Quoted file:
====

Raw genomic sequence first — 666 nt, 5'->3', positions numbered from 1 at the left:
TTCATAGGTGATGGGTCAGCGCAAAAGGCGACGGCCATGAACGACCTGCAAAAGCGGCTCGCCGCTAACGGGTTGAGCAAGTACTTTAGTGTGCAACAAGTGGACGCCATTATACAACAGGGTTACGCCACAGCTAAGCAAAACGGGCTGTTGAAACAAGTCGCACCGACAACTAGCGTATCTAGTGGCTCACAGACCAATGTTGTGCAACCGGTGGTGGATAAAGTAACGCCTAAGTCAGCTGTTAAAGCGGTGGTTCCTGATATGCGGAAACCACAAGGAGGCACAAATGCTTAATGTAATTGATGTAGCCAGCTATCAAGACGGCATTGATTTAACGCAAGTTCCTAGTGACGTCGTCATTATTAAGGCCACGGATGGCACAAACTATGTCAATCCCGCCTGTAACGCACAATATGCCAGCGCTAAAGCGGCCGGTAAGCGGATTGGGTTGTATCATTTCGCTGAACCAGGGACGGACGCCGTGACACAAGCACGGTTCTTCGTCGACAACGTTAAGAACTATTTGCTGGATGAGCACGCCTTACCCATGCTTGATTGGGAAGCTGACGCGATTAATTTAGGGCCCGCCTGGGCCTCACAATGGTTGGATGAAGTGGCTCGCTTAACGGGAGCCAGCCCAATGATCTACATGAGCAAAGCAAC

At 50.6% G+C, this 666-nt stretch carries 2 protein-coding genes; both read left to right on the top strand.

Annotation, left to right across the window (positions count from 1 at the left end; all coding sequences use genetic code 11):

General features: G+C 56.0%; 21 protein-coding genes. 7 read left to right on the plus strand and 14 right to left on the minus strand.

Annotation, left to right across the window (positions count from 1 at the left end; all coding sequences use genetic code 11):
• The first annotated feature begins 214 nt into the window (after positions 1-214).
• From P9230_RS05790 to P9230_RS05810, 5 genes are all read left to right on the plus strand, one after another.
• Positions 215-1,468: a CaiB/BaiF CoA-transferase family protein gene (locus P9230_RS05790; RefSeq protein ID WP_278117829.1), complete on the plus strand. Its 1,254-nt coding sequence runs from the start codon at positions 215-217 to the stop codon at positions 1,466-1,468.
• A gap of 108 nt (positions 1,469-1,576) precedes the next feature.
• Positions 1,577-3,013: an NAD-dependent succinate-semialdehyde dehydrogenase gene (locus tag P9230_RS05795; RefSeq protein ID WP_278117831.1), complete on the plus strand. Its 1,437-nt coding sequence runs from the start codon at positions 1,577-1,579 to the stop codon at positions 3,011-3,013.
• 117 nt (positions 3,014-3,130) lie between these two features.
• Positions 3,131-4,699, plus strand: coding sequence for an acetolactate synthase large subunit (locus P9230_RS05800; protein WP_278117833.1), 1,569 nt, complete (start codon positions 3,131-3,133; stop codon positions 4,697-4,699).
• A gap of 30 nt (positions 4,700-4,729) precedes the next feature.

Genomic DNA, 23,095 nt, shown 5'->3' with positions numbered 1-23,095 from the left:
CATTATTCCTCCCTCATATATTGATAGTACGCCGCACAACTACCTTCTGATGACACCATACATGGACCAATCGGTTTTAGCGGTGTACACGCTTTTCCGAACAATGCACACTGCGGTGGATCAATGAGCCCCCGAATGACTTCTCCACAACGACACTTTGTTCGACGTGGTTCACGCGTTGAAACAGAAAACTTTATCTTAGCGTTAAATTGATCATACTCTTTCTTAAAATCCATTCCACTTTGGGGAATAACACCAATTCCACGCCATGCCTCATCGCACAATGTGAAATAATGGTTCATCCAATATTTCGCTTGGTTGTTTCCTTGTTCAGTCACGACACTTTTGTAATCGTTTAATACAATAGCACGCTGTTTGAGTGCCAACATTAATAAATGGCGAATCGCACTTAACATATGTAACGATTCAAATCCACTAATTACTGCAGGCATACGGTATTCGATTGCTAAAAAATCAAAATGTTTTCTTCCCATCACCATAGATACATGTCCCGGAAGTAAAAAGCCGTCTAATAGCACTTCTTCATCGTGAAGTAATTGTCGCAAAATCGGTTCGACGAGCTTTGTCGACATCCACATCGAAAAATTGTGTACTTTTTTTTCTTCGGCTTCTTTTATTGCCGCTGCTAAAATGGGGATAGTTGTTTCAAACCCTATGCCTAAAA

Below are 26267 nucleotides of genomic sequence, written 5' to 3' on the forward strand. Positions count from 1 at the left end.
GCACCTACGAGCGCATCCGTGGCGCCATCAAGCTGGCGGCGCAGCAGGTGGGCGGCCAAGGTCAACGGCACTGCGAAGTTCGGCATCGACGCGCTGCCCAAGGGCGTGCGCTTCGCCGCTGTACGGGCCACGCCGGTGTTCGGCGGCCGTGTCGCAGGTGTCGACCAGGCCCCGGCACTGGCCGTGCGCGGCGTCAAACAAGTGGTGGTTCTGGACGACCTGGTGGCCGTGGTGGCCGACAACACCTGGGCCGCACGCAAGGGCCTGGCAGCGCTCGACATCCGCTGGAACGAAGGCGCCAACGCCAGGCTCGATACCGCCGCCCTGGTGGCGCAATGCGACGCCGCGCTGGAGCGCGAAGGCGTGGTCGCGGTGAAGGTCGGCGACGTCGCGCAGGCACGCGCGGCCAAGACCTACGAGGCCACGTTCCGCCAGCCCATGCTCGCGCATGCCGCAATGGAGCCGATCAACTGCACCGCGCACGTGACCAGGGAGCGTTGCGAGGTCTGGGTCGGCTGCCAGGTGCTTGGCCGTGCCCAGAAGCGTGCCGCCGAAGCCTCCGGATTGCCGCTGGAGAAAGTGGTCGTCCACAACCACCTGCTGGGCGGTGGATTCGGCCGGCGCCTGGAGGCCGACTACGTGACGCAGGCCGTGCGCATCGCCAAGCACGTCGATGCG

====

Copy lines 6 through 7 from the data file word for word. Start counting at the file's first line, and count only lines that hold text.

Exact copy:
Annotation, left to right across the window (positions count from 1 at the left end; all coding sequences use genetic code 11):
• The first annotated feature begins 214 nt into the window (after positions 1-214).